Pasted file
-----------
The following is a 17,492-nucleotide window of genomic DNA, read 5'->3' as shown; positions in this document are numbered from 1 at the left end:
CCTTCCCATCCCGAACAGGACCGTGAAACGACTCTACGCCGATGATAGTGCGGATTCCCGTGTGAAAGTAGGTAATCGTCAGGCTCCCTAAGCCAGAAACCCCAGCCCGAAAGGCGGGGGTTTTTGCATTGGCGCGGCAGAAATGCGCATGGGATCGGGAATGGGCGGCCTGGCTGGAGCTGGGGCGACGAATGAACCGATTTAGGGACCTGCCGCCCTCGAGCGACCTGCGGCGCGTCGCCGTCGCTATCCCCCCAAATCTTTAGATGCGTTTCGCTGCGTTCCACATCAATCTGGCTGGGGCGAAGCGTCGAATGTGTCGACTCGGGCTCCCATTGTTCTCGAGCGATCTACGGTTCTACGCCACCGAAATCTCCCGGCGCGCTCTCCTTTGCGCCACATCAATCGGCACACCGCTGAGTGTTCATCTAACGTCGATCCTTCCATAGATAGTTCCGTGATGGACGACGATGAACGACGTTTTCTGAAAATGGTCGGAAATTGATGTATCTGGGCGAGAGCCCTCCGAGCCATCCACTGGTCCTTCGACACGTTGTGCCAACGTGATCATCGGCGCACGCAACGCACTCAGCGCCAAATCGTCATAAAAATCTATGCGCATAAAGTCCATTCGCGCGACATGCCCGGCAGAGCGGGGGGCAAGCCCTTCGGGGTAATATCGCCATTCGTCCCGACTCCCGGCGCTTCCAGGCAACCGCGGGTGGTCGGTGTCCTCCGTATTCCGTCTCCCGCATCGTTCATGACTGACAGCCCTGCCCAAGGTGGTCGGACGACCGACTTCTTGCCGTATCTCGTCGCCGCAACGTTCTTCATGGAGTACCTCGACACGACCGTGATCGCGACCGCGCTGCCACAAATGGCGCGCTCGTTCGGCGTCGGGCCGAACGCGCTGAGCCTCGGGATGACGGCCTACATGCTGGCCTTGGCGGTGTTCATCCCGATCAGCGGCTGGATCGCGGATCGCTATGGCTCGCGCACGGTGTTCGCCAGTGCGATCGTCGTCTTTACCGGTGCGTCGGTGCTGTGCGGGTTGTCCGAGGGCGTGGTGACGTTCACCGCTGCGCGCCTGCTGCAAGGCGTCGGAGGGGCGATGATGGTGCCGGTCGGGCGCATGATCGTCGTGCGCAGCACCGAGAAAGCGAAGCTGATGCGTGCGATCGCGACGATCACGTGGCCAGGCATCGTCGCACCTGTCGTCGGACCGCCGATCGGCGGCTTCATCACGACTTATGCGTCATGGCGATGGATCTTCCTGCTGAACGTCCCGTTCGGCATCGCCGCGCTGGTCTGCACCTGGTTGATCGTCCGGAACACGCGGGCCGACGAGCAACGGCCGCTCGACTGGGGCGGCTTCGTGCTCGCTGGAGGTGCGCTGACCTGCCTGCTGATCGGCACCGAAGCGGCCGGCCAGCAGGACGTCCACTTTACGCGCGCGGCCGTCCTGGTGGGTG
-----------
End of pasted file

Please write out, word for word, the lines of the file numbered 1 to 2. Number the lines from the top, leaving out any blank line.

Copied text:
The following is a 17,492-nucleotide window of genomic DNA, read 5'->3' as shown; positions in this document are numbered from 1 at the left end:
CCTTCCCATCCCGAACAGGACCGTGAAACGACTCTACGCCGATGATAGTGCGGATTCCCGTGTGAAAGTAGGTAATCGTCAGGCTCCCTAAGCCAGAAACCCCAGCCCGAAAGGCGGGGGTTTTTGCATTGGCGCGGCAGAAATGCGCATGGGATCGGGAATGGGCGGCCTGGCTGGAGCTGGGGCGACGAATGAACCGATTTAGGGACCTGCCGCCCTCGAGCGACCTGCGGCGCGTCGCCGTCGCTATCCCCCCAAATCTTTAGATGCGTTTCGCTGCGTTCCACATCAATCTGGCTGGGGCGAAGCGTCGAATGTGTCGACTCGGGCTCCCATTGTTCTCGAGCGATCTACGGTTCTACGCCACCGAAATCTCCCGGCGCGCTCTCCTTTGCGCCACATCAATCGGCACACCGCTGAGTGTTCATCTAACGTCGATCCTTCCATAGATAGTTCCGTGATGGACGACGATGAACGACGTTTTCTGAAAATGGTCGGAAATTGATGTATCTGGGCGAGAGCCCTCCGAGCCATCCACTGGTCCTTCGACACGTTGTGCCAACGTGATCATCGGCGCACGCAACGCACTCAGCGCCAAATCGTCATAAAAATCTATGCGCATAAAGTCCATTCGCGCGACATGCCCGGCAGAGCGGGGGGCAAGCCCTTCGGGGTAATATCGCCATTCGTCCCGACTCCCGGCGCTTCCAGGCAACCGCGGGTGGTCGGTGTCCTCCGTATTCCGTCTCCCGCATCGTTCATGACTGACAGCCCTGCCCAAGGTGGTCGGACGACCGACTTCTTGCCGTATCTCGTCGCCGCAACGTTCTTCATGGAGTACCTCGACACGACCGTGATCGCGACCGCGCTGCCACAAATGGCGCGCTCGTTCGGCGTCGGGCCGAACGCGCTGAGCCTCGGGATGACGGCCTACATGCTGGCCTTGGCGGTGTTCATCCCGATCAGCGGCTGGATCGCGGATCGCTATGGCTCGCGCACGGTGTTCGCCAGTGCGATCGTCGTCTTTACCGGTGCGTCGGTGCTGTGCGGGTTGTCCGAGGGCGTGGTGACGTTCACCGCTGCGCGCCTGCTGCAAGGCGTCGGAGGGGCGATGATGGTGCCGGTCGGGCGCATGATCGTCGTGCGCAGCACCGAGAAAGCGAAGCTGATGCGTGCGATCGCGACGATCACGTGGCCAGGCATCGTCGCACCTGTCGTCGGACCGCCGATCGGCGGCTTCATCACGACTTATGCGTCATGGCGATGGATCTTCCTGCTGAACGTCCCGTTCGGCATCGCCGCGCTGGTCTGCACCTGGTTGATCGTCCGGAACACGCGGGCCGACGAGCAACGGCCGCTCGACTGGGGCGGCTTCGTGCTCGCTGGAGGTGCGCTGACCTGCCTGCTGATCGGCACCGAAGCGGCCGGCCAGCAGGACGTCCACTTTACGCGCGCGGCCGTCCTGGTGGGTG